NEWB Guide to fishing in Northwest Ontario
The basics most people should know when fishing in Northwest Ontario.
Fishing rods: They can be all different lengths and “weights”. The length of the rod is determined by its purpose, generally speaking 6-7 feet is a good general starting rod. The weight or action (ultralight, light, medium, heavy) indicates the size/weight of the potential fish you want to catch. The heavier the rod the more rigid it is. The lighter it is the more “feeling” you get from the other end. you will never feel a perch bite on a heavy rod, a salmon will snap an ultralight rod like a twig (personal experience). The length an weight of the rod is almost always on the rod near the handle.
Reels: Reels, other than fly and speciality reels) tend to be open face or spinning reels or close faced (spincast). Close faced reels were popular for small children as spinning reels have a little more of a learning curve. Closed face all the line is encased within the reel and as such line capacity is less and tangles/other issues may not be readily apparent. Spinning reels, open face and high line capacity are the most popular reel in existence.
As with rods, reels vary in size and line capacity to match the general size of fish being sought.
Fishing line: Fishing line comes in a variety of colours, poundage, and materials. The two basic line types are mono filament and braided. Mono-filament line has historically been the goto fishing line. It is inexpensive, comes in a variety of colours and weights. The main detraction from mono-filament is that it stretches, which may mean missed fish when hook setting.
Braided line tends to be narrower (higher poundage for same diameter as mono-filament) and has no stretch. There is a learning curve to using braided lines as it doesn’t cut easily (line melter works best), requires a different set of knots for tying hooks on and since it doesn’t stretch a strong hook set will simply yank the hook from the fish. You will feel everything with braided line on a properly sized rod/reel.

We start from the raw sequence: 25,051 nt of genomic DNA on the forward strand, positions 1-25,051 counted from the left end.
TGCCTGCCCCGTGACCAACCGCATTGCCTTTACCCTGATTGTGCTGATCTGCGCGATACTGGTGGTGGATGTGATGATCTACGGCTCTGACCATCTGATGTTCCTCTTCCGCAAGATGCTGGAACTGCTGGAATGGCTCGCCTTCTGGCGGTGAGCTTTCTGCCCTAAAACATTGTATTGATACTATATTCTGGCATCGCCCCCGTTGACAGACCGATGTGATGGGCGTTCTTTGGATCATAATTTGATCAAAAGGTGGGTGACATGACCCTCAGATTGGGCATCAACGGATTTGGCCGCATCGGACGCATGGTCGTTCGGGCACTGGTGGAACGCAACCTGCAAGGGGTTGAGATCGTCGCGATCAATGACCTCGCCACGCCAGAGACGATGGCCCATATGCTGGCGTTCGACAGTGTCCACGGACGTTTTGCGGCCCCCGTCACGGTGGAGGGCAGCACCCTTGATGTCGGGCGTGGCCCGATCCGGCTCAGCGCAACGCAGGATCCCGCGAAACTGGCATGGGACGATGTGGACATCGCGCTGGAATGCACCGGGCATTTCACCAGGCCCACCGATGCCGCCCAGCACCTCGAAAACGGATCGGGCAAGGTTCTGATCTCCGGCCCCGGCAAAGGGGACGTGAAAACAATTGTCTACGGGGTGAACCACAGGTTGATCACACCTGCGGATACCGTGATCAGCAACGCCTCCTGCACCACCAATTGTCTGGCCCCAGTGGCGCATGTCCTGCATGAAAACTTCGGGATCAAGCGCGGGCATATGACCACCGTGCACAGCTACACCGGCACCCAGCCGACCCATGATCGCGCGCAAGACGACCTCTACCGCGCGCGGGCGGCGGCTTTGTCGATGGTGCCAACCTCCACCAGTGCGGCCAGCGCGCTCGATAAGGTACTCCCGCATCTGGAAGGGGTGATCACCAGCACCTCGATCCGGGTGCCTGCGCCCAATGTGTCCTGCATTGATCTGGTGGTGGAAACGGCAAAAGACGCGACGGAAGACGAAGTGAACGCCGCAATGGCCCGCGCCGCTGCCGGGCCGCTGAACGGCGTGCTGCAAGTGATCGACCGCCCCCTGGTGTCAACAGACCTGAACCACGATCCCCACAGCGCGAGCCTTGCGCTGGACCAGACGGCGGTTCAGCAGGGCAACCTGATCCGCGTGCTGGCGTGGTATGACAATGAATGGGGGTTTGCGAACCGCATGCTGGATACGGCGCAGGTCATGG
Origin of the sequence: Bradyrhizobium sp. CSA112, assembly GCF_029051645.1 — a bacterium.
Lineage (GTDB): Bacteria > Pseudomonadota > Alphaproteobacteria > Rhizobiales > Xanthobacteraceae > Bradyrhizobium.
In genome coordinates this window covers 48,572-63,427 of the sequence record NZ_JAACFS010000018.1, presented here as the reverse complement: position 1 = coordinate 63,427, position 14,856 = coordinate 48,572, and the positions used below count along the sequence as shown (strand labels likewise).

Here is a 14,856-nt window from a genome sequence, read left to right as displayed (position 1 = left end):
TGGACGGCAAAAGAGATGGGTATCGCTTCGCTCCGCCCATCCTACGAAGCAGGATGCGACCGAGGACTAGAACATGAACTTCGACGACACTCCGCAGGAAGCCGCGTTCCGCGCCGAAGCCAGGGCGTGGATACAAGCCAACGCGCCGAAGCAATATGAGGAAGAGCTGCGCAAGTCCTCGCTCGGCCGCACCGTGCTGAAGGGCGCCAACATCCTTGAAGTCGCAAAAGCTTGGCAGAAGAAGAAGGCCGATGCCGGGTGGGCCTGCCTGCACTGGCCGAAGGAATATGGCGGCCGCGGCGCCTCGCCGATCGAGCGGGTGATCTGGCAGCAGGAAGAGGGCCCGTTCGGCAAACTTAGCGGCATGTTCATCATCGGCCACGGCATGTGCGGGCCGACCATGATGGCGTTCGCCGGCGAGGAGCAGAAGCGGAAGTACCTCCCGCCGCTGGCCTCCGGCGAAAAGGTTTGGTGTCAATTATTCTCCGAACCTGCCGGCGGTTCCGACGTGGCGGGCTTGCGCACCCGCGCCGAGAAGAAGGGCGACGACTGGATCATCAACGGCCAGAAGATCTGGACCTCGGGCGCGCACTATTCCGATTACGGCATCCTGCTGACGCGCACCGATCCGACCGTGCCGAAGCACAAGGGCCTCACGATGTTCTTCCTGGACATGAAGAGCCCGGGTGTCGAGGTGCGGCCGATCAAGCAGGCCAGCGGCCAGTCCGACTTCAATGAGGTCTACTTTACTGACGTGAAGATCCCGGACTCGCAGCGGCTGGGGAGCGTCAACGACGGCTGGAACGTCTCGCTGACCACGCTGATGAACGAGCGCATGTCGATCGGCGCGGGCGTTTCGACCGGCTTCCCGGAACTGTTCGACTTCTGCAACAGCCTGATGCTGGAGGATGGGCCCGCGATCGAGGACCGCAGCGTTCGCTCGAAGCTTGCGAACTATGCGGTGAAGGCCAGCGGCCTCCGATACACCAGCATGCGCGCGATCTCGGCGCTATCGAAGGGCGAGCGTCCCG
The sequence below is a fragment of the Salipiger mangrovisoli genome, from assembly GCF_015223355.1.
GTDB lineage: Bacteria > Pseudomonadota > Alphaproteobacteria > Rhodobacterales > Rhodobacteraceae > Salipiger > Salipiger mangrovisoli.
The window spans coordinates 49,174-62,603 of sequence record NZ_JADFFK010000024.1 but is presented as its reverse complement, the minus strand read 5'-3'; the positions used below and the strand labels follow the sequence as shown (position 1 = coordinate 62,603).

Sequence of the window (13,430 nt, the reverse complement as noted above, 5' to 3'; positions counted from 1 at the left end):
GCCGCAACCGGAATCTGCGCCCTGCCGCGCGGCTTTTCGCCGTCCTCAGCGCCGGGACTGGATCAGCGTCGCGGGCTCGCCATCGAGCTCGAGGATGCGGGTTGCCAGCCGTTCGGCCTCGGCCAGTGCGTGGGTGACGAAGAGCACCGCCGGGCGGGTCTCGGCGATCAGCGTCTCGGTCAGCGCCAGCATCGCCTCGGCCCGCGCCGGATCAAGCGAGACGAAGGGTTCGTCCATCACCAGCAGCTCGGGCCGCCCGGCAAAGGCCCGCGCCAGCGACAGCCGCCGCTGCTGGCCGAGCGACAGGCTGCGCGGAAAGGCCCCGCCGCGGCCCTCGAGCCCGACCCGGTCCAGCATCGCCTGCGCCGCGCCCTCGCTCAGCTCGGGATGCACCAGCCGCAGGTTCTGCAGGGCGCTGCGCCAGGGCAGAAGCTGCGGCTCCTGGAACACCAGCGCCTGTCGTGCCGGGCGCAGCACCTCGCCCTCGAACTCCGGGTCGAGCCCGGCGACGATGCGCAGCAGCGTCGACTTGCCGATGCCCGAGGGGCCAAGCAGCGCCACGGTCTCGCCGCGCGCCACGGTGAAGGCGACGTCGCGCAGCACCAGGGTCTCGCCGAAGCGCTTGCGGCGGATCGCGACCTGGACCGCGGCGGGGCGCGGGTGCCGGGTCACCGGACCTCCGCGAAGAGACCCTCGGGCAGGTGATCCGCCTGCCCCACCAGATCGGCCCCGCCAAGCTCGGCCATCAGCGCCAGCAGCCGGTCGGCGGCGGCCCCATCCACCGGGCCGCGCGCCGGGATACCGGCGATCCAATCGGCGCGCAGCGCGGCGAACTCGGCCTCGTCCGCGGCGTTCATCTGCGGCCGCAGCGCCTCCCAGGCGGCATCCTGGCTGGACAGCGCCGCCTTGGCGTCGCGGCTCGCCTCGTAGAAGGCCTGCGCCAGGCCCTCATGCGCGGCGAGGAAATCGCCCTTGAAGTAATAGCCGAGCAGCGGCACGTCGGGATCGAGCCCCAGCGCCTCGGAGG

Tackle: All that shiny stuff that goes onto the end of your line. Lures, jigs, spinners, hooks, bobbers. So much to choose from but what do you need? All species can be caught by a simple hook and bobber (although not always the easiest way. So some small to medium bobbers and some hooks of a few varying sizes are a must. This is your basic bait/bobber setup.
Jigs: Jigs are lead cast onto hooks of various sizes and shapes and are used with either bait or plastic “bodies” and bounced along the bottom to entice a fish to bite. Commonly used for walleye, perch, whitefish and even ling, the bigger this fish the bigger the jig. Perch jigs are tiny, Walleye jigs can be much bigger and Ling/Burbot even bigger. Colour in general doesnt matter, however basic colours (white, black, red) as well as some neon bright colours (green, pink, yellow) can round out a kit pretty quick.
Additional articles on the basics
Just wondering if anyone has tried outside the breakwall using strictly dipsy divers. I just want to give it a try but am not sure if I should stay shallow or go out deep. I also picked up some massive sinkers that only go 10 foot deep. Any suggestions?
I’m off work for 4 weeks and I’m trying to learn to fly fish. I bought a size 5 rod, and have flies. I’m not new to fishing, but have never fly fished before. I was told to try Tamblyn behind LU.
Just curious if anybody is interested in showing me some tricks and some spots around town.
Send me a message if you’re interested
Submitted by spindilla1 Respect an Angler’s Space This is probably the most violated rule on the river. Many popular sections of a river can be very crowded during the spawning run. Crowding another angler is inconsiderate. If you approach him or her, make sure...
I started fishing steelhead this year and I know it’s a little early for this but what are some must have lures to produce lots of fish. I was gifted a Cabelas gift card and I want to spend it on steelhead supplies..thanks
New to area and looking for some easy access spots for catch and release. Not to fussy about species but would like to try for rainbows or walleyes. Thanks in advance and tight lines to all
Just moved to Thunder Bay last week. Once everything gets unpacked I hope to get out on the ice. Any suggestions on local lakes, or areas of Superior would be great. Mostly it’ll be just me, but sometimes I’ll have my young son along so suggestions that don’t involve a long drive or a quad/sled would also be appreciated. Thanks.
Looking for directions to get into Black Lake, south of Oliver Lake. 48
I was wondering if anyone has ice fished here before and what species. I am looking in to a trip here for some lakers or white fish i have never been here and don’t really know what to expect or how to fish for them or where
The Lake Trout, Salvelinus namaycush, is also known as the gray trout, laker and mackinaw. The lake trout is a large, fresh water fish that is native to Canada and Alaska. The lake trout’s life span is approximately 20 years, can grow large than fifty inches and...